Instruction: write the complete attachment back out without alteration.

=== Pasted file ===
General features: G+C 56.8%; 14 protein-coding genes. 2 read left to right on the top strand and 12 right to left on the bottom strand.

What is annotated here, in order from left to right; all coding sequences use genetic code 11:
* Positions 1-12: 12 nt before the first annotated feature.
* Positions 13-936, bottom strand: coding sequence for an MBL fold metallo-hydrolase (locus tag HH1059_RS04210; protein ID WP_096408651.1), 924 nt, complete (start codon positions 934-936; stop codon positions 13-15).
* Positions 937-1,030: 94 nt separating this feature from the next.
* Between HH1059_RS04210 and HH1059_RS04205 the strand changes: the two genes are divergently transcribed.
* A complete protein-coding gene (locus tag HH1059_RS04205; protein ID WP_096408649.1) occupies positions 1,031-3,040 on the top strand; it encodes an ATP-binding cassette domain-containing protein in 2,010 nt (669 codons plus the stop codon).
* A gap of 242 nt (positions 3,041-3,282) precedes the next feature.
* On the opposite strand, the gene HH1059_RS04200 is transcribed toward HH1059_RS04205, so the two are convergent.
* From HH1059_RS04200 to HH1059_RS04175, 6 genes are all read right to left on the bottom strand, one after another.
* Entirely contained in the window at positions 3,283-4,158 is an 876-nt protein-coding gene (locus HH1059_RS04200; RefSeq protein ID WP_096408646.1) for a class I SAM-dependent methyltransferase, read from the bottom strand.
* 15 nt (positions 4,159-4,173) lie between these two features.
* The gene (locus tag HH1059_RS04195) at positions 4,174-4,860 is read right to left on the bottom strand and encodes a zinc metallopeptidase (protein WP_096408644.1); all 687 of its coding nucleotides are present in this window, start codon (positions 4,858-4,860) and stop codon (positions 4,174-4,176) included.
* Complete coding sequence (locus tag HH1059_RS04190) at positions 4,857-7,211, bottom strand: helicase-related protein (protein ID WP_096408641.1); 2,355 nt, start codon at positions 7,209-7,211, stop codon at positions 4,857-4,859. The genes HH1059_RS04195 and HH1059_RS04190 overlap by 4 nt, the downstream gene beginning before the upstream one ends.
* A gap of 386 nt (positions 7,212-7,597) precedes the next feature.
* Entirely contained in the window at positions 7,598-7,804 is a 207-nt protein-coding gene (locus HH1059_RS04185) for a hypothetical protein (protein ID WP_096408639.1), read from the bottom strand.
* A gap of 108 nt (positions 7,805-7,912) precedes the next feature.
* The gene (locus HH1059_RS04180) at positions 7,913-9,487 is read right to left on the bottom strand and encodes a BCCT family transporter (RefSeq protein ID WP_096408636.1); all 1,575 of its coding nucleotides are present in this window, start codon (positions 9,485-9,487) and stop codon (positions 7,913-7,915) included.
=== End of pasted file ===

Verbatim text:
General features: G+C 56.8%; 14 protein-coding genes. 2 read left to right on the top strand and 12 right to left on the bottom strand.

What is annotated here, in order from left to right; all coding sequences use genetic code 11:
* Positions 1-12: 12 nt before the first annotated feature.
* Positions 13-936, bottom strand: coding sequence for an MBL fold metallo-hydrolase (locus tag HH1059_RS04210; protein ID WP_096408651.1), 924 nt, complete (start codon positions 934-936; stop codon positions 13-15).
* Positions 937-1,030: 94 nt separating this feature from the next.
* Between HH1059_RS04210 and HH1059_RS04205 the strand changes: the two genes are divergently transcribed.
* A complete protein-coding gene (locus tag HH1059_RS04205; protein ID WP_096408649.1) occupies positions 1,031-3,040 on the top strand; it encodes an ATP-binding cassette domain-containing protein in 2,010 nt (669 codons plus the stop codon).
* A gap of 242 nt (positions 3,041-3,282) precedes the next feature.
* On the opposite strand, the gene HH1059_RS04200 is transcribed toward HH1059_RS04205, so the two are convergent.
* From HH1059_RS04200 to HH1059_RS04175, 6 genes are all read right to left on the bottom strand, one after another.
* Entirely contained in the window at positions 3,283-4,158 is an 876-nt protein-coding gene (locus HH1059_RS04200; RefSeq protein ID WP_096408646.1) for a class I SAM-dependent methyltransferase, read from the bottom strand.
* 15 nt (positions 4,159-4,173) lie between these two features.
* The gene (locus tag HH1059_RS04195) at positions 4,174-4,860 is read right to left on the bottom strand and encodes a zinc metallopeptidase (protein WP_096408644.1); all 687 of its coding nucleotides are present in this window, start codon (positions 4,858-4,860) and stop codon (positions 4,174-4,176) included.
* Complete coding sequence (locus tag HH1059_RS04190) at positions 4,857-7,211, bottom strand: helicase-related protein (protein ID WP_096408641.1); 2,355 nt, start codon at positions 7,209-7,211, stop codon at positions 4,857-4,859. The genes HH1059_RS04195 and HH1059_RS04190 overlap by 4 nt, the downstream gene beginning before the upstream one ends.
* A gap of 386 nt (positions 7,212-7,597) precedes the next feature.
* Entirely contained in the window at positions 7,598-7,804 is a 207-nt protein-coding gene (locus HH1059_RS04185) for a hypothetical protein (protein ID WP_096408639.1), read from the bottom strand.
* A gap of 108 nt (positions 7,805-7,912) precedes the next feature.
* The gene (locus HH1059_RS04180) at positions 7,913-9,487 is read right to left on the bottom strand and encodes a BCCT family transporter (RefSeq protein ID WP_096408636.1); all 1,575 of its coding nucleotides are present in this window, start codon (positions 9,485-9,487) and stop codon (positions 7,913-7,915) included.